I took the opportunity of the lull in sports events and betting due to COVID-19 to overhaul my personal tipster portfolio.
I’ve selected three tipsters as the basis of a new portfolio based on my preferred betting style and the investment principles of high profit, low cost, low risk, and low effort.
I’ll do a monthly progress update throughout the rest of 2020 .
Why these tipsters?
Apart from fitting the profile of high profit, low cost, low risk, and low effort they each do particularly well in three specific criteria.
- Low ELLR. I don’t like long losing runs and all three tipsters have ELLR figures below 10.
- Skill versus Chance: They all have very good to excellent p-values indicating the ROI they are producing is very unlikely to be due to chance.
- Low Betting Bank: The initial Betting Banks required to adequately follow each of the tipsters individually is relatively low – 90, 210 and 230 units
In combination, they provide a strong spread across two popular sports – football and basketball – with a little ice-hockey and tennis thrown in.
Ice Hockey (6%)
How did they perform over the past 12 months?
Starting with an initial Betting Bank of 620 units the graph below shows that this portfolio made 2,432 points profit in the 12 months from Jul’19 to June’20.
Combined bank growth in units/points
Amigobet contributed as much as MrJordan and Sports Insider combined.
Combined bank growth in £GBP – conservative approach
Translating the units profit into real money terms shows that it was very possible to turn £620 into almost £11,000.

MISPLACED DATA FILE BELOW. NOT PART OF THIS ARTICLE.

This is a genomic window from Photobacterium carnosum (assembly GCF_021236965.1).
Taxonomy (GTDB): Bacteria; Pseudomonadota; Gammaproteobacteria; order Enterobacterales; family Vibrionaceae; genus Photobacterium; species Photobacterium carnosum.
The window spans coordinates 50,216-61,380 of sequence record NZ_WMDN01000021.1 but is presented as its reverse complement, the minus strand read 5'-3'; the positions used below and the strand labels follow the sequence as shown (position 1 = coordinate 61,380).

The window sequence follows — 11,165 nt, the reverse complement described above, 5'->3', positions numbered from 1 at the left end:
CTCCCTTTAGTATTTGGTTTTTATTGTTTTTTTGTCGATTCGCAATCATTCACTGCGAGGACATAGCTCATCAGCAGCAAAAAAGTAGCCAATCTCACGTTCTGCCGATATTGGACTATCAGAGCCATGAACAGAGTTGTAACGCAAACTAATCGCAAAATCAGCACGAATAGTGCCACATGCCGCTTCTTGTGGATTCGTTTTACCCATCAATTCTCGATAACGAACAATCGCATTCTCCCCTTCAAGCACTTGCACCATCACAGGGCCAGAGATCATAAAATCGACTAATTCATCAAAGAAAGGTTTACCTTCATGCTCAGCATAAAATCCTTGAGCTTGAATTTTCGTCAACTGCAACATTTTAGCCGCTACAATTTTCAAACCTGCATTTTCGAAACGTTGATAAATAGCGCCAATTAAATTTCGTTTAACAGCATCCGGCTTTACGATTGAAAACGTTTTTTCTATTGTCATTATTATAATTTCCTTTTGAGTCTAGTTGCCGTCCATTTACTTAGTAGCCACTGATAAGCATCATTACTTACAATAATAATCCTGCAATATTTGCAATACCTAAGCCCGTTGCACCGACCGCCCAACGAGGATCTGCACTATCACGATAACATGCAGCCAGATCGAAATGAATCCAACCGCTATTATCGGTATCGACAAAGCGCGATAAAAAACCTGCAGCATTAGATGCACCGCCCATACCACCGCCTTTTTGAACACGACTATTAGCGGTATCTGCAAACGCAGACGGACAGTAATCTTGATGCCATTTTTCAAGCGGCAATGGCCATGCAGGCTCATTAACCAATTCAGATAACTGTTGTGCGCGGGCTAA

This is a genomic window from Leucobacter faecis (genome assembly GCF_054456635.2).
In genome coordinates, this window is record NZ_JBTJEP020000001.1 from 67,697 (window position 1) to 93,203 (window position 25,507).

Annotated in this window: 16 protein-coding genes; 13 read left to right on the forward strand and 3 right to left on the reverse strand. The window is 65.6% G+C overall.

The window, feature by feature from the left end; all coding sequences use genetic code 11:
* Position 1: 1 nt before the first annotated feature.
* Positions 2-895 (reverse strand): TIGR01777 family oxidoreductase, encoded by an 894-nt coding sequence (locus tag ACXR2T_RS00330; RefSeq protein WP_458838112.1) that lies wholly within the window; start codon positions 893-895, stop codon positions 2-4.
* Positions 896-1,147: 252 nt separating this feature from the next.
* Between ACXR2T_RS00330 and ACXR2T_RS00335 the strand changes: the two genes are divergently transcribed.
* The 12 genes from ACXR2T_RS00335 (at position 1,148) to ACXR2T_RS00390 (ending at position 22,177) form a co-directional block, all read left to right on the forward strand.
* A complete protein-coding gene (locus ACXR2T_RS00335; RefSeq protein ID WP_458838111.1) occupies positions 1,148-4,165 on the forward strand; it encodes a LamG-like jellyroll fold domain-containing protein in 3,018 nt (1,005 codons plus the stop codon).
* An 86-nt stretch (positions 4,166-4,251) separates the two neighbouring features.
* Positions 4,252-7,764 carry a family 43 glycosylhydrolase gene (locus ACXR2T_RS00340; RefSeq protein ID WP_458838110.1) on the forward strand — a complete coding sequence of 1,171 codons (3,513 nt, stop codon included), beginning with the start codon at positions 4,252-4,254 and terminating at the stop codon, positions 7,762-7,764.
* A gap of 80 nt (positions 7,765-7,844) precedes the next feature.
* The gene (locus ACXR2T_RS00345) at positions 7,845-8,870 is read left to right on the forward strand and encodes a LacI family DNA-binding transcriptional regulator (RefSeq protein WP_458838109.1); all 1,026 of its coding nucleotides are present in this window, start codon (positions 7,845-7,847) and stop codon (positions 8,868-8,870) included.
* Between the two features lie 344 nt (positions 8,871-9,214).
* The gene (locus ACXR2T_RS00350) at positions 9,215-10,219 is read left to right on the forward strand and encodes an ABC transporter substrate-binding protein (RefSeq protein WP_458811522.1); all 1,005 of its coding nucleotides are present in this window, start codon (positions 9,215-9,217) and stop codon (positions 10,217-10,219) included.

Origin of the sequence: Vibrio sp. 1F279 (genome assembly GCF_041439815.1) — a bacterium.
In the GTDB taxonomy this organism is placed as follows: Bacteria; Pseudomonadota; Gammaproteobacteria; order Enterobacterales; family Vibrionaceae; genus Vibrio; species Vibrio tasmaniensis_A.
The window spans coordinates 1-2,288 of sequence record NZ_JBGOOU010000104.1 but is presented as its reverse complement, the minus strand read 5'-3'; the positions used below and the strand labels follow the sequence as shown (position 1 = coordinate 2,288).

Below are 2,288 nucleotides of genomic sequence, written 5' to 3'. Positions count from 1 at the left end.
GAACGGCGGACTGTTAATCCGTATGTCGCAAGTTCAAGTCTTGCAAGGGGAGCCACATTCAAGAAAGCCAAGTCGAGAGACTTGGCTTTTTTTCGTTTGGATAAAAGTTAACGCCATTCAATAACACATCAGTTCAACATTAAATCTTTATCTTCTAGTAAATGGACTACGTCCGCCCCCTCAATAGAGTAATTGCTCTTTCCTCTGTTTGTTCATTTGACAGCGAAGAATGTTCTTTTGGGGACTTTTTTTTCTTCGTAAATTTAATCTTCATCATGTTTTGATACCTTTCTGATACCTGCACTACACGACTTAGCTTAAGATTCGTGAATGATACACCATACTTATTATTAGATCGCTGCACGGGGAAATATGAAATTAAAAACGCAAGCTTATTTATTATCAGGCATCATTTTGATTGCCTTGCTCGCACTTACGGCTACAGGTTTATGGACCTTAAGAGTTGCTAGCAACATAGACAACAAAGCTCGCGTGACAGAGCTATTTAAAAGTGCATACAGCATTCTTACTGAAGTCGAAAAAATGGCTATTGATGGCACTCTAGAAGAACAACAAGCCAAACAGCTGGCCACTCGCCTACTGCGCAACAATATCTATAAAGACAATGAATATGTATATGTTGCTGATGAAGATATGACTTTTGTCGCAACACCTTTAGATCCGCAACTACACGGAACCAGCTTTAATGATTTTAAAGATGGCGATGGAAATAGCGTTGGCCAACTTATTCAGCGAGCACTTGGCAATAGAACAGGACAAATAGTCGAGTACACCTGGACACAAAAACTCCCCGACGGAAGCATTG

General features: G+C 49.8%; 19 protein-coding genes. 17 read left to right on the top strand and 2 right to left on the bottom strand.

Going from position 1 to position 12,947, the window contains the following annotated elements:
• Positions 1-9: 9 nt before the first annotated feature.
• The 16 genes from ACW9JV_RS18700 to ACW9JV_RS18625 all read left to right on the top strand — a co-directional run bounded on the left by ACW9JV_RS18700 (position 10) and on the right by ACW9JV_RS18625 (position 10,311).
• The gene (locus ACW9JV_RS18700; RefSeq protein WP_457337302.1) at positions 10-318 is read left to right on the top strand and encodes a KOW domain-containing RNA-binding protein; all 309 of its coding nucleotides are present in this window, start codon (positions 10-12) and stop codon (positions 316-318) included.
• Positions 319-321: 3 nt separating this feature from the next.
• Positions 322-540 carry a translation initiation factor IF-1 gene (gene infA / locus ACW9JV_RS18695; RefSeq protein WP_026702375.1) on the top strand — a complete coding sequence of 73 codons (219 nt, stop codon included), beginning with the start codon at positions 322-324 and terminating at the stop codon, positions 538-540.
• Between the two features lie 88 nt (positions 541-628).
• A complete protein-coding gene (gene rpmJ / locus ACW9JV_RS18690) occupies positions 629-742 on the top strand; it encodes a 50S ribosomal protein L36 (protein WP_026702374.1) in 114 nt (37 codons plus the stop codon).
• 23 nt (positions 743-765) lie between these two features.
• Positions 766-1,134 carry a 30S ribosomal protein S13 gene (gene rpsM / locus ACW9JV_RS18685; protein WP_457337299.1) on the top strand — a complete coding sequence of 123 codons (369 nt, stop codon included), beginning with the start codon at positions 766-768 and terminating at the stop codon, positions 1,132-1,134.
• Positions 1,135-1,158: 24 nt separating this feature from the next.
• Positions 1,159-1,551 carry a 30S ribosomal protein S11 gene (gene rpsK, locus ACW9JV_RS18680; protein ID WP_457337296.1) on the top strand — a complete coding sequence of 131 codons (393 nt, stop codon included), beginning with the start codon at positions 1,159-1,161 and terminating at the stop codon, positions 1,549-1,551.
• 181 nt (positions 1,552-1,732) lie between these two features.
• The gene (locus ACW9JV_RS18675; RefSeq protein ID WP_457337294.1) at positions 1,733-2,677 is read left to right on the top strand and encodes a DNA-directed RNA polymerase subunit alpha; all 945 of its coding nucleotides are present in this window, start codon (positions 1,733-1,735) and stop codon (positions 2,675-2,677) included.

At the end of each month you adjust the unit stake for the next month.
If your bank has grown then your unit stakes can increase. If your bank has fallen your unit stakes should decrease.
The approach adopted here is to use the following formula at the end of each month.
Next month’s unit stake = current betting bank divided by starting bank.
And only using whole numbers for the unit stake 1, 2, 3, 4 etc. This makes betting simpler and will raise less suspicion at the bookmakers rather than betting very strange amounts like £13.58.
Bank at the end of Jul has increased from 620 to 1121. 1121 divided by 620 = 1.8 – that’s less than 2 times the original bank so stakes for August stay at £1 per point.
Bank at the end of Aug was 1,530. 1,529 divided by 620 = 2.5 so stakes for Sep increase to £2 per point.
Adjusting the unit stakes in this way was a conservative approach that meant the maximum that stakes ever reached was £11 per unit/point.
Also, at no time was more than 10% of the betting bank staked on any average day. Daily stake totals ranged from £50 to £420.
Combined bank growth in £GBP – less conservative approach
A less conservative approach could have produced a bank of over £16,000 by rounding the stake value upwards to the next whole number rather than downwards as in the conservative approach.
The maximum stakes would have risen to £20 per unit/point by the end of the 12 months in Jun’20 and the daily stake totals would have ranged from £50 to £600.
|Month||£/pt||P/L||Bank||Avg. Daily Stakes||
as %of Bank
It’s important however to put this into perspective. Sports Insider tips are advised at 10 points. At £20 per point that would mean a £200 bet. This could only be sustained, especially if you’ve been taking money off the bookies constantly for the past 12 months, by splitting the bet across multiple bookmakers or using a Betting Exchange, or potentially using a Bet Broker.
Betting Bank calculations
Win rates and therefore ELLRs are roughly the same for all three tipsters. Combining them, therefore, keeps the Win Rate around 55% and an ELLR of 10. Combining them really only increases the number of tips/bets.
I calculate my Betting Bank to be 2.5 times ELLR (10) times the average stake (10 units) which is 250 units.
Starting at £1 per unit this suggests an initial Betting Bank of £250 and betting at £1/unit to start with, the average monthly profit should more than cover the combined £107/month subscription costs.